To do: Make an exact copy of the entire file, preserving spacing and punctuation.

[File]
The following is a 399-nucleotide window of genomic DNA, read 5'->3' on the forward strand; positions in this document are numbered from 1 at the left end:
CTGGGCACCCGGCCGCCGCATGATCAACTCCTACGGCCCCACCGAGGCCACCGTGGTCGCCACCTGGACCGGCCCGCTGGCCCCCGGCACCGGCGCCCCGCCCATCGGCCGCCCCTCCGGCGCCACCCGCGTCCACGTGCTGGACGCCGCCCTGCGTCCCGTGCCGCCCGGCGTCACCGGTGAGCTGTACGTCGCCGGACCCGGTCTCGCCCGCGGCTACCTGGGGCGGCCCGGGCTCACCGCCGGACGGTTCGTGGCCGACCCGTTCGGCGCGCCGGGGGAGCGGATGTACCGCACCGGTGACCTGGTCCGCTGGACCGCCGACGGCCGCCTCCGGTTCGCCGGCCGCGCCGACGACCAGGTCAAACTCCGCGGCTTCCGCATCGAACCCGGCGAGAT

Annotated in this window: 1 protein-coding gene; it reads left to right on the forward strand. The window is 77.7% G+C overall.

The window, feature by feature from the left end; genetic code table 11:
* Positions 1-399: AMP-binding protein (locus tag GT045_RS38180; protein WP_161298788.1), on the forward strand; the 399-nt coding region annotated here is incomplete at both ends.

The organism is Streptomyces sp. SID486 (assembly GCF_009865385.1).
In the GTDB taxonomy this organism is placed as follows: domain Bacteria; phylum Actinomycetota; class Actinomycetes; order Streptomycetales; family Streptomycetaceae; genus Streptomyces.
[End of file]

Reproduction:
The following is a 399-nucleotide window of genomic DNA, read 5'->3' on the forward strand; positions in this document are numbered from 1 at the left end:
CTGGGCACCCGGCCGCCGCATGATCAACTCCTACGGCCCCACCGAGGCCACCGTGGTCGCCACCTGGACCGGCCCGCTGGCCCCCGGCACCGGCGCCCCGCCCATCGGCCGCCCCTCCGGCGCCACCCGCGTCCACGTGCTGGACGCCGCCCTGCGTCCCGTGCCGCCCGGCGTCACCGGTGAGCTGTACGTCGCCGGACCCGGTCTCGCCCGCGGCTACCTGGGGCGGCCCGGGCTCACCGCCGGACGGTTCGTGGCCGACCCGTTCGGCGCGCCGGGGGAGCGGATGTACCGCACCGGTGACCTGGTCCGCTGGACCGCCGACGGCCGCCTCCGGTTCGCCGGCCGCGCCGACGACCAGGTCAAACTCCGCGGCTTCCGCATCGAACCCGGCGAGAT

Annotated in this window: 1 protein-coding gene; it reads left to right on the forward strand. The window is 77.7% G+C overall.

The window, feature by feature from the left end; genetic code table 11:
* Positions 1-399: AMP-binding protein (locus tag GT045_RS38180; protein WP_161298788.1), on the forward strand; the 399-nt coding region annotated here is incomplete at both ends.

The organism is Streptomyces sp. SID486 (assembly GCF_009865385.1).
In the GTDB taxonomy this organism is placed as follows: domain Bacteria; phylum Actinomycetota; class Actinomycetes; order Streptomycetales; family Streptomycetaceae; genus Streptomyces.